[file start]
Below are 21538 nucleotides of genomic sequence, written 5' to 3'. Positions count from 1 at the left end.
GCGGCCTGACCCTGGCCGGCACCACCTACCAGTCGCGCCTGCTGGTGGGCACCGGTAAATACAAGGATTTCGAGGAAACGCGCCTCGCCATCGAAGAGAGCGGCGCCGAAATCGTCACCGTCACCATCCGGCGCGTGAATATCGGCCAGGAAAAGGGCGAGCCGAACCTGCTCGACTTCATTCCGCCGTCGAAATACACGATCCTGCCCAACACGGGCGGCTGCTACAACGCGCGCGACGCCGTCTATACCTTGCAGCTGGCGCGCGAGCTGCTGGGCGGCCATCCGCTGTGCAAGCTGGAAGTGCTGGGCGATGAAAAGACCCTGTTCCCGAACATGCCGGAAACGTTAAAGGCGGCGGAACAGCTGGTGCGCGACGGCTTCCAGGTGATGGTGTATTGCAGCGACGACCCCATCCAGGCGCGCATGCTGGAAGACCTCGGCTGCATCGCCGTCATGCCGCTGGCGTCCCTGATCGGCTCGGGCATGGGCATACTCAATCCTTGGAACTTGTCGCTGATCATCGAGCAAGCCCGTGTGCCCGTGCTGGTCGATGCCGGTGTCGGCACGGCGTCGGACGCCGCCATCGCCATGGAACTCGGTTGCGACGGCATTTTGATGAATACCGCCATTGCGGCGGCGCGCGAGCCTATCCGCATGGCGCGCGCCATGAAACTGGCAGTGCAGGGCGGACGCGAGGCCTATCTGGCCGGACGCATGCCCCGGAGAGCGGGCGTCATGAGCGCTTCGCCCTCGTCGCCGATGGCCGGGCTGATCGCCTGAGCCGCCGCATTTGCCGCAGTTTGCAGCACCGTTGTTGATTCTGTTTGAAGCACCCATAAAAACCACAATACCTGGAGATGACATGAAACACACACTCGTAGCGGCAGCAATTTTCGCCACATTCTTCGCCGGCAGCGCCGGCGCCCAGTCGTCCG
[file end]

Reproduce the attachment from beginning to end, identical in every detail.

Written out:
Below are 21538 nucleotides of genomic sequence, written 5' to 3'. Positions count from 1 at the left end.
GCGGCCTGACCCTGGCCGGCACCACCTACCAGTCGCGCCTGCTGGTGGGCACCGGTAAATACAAGGATTTCGAGGAAACGCGCCTCGCCATCGAAGAGAGCGGCGCCGAAATCGTCACCGTCACCATCCGGCGCGTGAATATCGGCCAGGAAAAGGGCGAGCCGAACCTGCTCGACTTCATTCCGCCGTCGAAATACACGATCCTGCCCAACACGGGCGGCTGCTACAACGCGCGCGACGCCGTCTATACCTTGCAGCTGGCGCGCGAGCTGCTGGGCGGCCATCCGCTGTGCAAGCTGGAAGTGCTGGGCGATGAAAAGACCCTGTTCCCGAACATGCCGGAAACGTTAAAGGCGGCGGAACAGCTGGTGCGCGACGGCTTCCAGGTGATGGTGTATTGCAGCGACGACCCCATCCAGGCGCGCATGCTGGAAGACCTCGGCTGCATCGCCGTCATGCCGCTGGCGTCCCTGATCGGCTCGGGCATGGGCATACTCAATCCTTGGAACTTGTCGCTGATCATCGAGCAAGCCCGTGTGCCCGTGCTGGTCGATGCCGGTGTCGGCACGGCGTCGGACGCCGCCATCGCCATGGAACTCGGTTGCGACGGCATTTTGATGAATACCGCCATTGCGGCGGCGCGCGAGCCTATCCGCATGGCGCGCGCCATGAAACTGGCAGTGCAGGGCGGACGCGAGGCCTATCTGGCCGGACGCATGCCCCGGAGAGCGGGCGTCATGAGCGCTTCGCCCTCGTCGCCGATGGCCGGGCTGATCGCCTGAGCCGCCGCATTTGCCGCAGTTTGCAGCACCGTTGTTGATTCTGTTTGAAGCACCCATAAAAACCACAATACCTGGAGATGACATGAAACACACACTCGTAGCGGCAGCAATTTTCGCCACATTCTTCGCCGGCAGCGCCGGCGCCCAGTCGTCCG